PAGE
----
Local living and 20 minute neighbourhoods: planning guidance

The guidance on local living and 20 minute neighbourhoods aims to encourage, promote and facilitate the application of the Place Principle and create connected and compact neighbourhoods which prioritise environmental, social and economic sustainability.


This guidance supports the application of Policy 15, Local living and 20 minute neighbourhoods as set out in the fourth National Planning Framework (NPF4).


NPF4 sets out a clear commitment to think differently about our places, applying the Place Principle and delivering the National Performance Framework. The complex challenges we face - from the climate and nature crises, to poverty, disadvantage, and stark health inequalities – require a joined-up and collaborative approach to deliver positive outcomes for people and the environment. NPF4 puts climate and nature at the forefront, tackling long-standing challenges and inequalities, and leading the transition to stronger, greener, fairer, and healthier communities across Scotland. NPF4 supports the delivery of liveable places where we can live better, healthier lives. It names 'local living' as one of six spatial principles by which we should plan our places.

NPF4 policy 15 sets out the policy requirements to support the delivery of local living. This guidance is intended to provide further detail to support the implementation of the policy, with a focus on informing development planning and development management processes.

What is local living?

Local living and 20 minute neighbourhoods can help to deliver the healthy, sustainable, and resilient places required to support a good quality of life and balance our environmental impact.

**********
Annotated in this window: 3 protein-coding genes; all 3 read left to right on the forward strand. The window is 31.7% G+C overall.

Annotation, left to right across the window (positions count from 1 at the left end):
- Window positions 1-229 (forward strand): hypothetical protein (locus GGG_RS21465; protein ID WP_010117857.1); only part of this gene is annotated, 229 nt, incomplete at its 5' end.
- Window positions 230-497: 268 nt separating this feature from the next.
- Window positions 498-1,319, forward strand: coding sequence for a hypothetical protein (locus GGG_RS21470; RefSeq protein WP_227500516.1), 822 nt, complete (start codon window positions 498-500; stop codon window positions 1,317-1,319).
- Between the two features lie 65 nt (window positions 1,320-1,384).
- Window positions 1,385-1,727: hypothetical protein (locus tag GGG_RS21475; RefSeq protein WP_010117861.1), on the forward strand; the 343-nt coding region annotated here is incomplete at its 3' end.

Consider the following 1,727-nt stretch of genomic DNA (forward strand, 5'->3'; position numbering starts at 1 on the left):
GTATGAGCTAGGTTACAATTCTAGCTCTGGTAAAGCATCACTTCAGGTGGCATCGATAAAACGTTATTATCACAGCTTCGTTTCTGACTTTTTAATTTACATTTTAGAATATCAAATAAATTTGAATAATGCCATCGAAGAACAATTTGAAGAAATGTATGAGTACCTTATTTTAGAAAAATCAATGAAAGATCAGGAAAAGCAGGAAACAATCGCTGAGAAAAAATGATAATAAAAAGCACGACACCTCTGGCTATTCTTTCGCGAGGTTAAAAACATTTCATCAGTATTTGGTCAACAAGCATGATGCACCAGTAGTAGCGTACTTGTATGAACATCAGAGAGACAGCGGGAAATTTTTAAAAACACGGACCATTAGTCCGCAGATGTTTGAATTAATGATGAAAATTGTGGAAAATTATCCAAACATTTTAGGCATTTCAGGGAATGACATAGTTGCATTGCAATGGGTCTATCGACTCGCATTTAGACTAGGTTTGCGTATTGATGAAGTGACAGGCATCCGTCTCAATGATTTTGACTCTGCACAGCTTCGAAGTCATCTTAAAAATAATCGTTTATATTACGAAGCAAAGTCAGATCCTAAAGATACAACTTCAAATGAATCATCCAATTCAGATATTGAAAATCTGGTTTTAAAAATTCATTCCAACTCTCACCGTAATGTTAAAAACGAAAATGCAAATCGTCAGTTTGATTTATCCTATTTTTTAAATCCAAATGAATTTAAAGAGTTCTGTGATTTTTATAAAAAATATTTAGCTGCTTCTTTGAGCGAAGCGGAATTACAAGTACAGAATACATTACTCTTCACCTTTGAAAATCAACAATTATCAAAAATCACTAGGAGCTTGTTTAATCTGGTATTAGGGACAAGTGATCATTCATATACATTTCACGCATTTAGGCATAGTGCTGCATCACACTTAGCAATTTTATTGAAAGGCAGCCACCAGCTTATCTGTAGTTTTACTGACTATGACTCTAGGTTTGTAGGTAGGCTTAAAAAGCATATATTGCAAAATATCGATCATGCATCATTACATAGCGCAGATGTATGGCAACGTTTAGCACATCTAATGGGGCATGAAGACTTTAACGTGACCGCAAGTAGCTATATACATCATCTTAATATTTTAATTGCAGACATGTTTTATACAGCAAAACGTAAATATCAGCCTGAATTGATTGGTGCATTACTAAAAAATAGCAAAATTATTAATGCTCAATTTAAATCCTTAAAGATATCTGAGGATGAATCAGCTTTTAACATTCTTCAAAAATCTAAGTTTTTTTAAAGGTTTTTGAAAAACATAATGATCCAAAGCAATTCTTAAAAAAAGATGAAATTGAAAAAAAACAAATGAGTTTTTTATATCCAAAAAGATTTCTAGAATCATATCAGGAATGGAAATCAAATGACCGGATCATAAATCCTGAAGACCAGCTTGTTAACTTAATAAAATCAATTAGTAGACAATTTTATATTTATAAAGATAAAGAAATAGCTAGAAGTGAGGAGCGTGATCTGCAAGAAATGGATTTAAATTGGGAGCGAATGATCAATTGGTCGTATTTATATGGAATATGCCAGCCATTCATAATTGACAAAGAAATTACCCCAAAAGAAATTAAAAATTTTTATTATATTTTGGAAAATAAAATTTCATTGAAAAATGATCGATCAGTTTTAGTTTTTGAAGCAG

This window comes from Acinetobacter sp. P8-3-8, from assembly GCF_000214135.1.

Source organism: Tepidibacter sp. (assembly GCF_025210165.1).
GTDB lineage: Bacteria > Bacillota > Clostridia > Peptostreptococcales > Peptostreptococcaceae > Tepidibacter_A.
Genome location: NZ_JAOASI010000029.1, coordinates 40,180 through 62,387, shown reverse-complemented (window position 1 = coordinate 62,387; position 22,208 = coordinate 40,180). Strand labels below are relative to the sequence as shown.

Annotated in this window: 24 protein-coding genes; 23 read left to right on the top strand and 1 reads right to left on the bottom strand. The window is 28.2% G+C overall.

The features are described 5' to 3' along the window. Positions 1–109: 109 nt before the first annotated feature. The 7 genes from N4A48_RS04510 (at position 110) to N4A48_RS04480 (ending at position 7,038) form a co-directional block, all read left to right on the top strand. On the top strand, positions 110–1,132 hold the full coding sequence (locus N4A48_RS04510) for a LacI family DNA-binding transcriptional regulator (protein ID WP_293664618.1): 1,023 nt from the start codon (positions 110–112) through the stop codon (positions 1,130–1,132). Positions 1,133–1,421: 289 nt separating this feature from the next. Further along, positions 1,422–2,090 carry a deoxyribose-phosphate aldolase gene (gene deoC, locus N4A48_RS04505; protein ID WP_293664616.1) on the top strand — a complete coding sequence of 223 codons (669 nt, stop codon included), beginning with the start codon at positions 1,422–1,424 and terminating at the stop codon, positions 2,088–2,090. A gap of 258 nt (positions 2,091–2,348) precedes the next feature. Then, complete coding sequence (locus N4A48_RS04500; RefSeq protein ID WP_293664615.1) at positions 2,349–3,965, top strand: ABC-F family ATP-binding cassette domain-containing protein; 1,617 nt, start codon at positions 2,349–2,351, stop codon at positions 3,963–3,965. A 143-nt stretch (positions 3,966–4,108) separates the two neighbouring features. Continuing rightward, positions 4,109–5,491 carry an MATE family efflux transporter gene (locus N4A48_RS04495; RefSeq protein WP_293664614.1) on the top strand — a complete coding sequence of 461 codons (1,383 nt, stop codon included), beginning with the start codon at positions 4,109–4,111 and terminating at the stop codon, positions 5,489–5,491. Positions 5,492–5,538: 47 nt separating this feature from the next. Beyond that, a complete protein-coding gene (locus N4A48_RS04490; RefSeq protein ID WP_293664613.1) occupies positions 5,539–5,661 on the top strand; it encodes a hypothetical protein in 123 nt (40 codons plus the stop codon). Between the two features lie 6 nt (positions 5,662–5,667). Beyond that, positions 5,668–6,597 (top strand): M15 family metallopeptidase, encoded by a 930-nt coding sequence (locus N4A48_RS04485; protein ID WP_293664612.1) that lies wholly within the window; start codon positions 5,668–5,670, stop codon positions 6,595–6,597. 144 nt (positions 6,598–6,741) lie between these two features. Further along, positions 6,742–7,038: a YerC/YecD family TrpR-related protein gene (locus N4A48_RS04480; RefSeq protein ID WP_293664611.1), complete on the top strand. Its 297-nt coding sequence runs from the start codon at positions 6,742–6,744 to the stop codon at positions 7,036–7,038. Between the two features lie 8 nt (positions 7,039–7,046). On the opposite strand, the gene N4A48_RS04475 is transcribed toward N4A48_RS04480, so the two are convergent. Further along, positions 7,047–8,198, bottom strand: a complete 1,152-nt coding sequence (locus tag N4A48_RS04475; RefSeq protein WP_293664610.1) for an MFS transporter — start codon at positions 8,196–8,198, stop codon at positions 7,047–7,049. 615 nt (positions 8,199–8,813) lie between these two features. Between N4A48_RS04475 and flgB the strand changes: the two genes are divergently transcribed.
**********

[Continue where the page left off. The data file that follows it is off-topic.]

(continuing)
Local living

Local living provides people with the opportunity to meet the majority of their daily needs within a reasonable distance of their home.

It is centred on supporting people to 'live well locally'.

20 minute neighbourhoods

The 20 minute neighbourhood concept is one of many ways to support local living.

The 20 minute neighbourhood concept aims to provide access to the majority of daily needs within a 20 minute walk, wheel, or cycle from home.

It is an approach likely to be more readily achievable in urban places, towns, villages, and cities. It is designed to be applied flexibly, in response to local circumstances.

The timeframe of 20 minutes is derived from research[1] undertaken in the fields of health and wellbeing, urban design and planning which explores the associations between walking and local destinations, and the ease of access to local services, infrastructure and community spaces when travelling by foot. This is based on a walk of approximately 10 minutes to any destination(s) and a 10-minute return journey. It is not a prescriptive approach, and the 20 minute travel time is not fixed, nor is it about creating boundaries or restricting people.

Many existing places already support local living or operate as 20 minute neighbourhoods. Some may require change to improve their liveability, or to maintain it into the future. Placemaking is incremental, it can take a while to build a thriving and vibrant place that effectively supports local living as places evolve and their communities and their needs change over time. New places and developments should be designed with local living at their heart.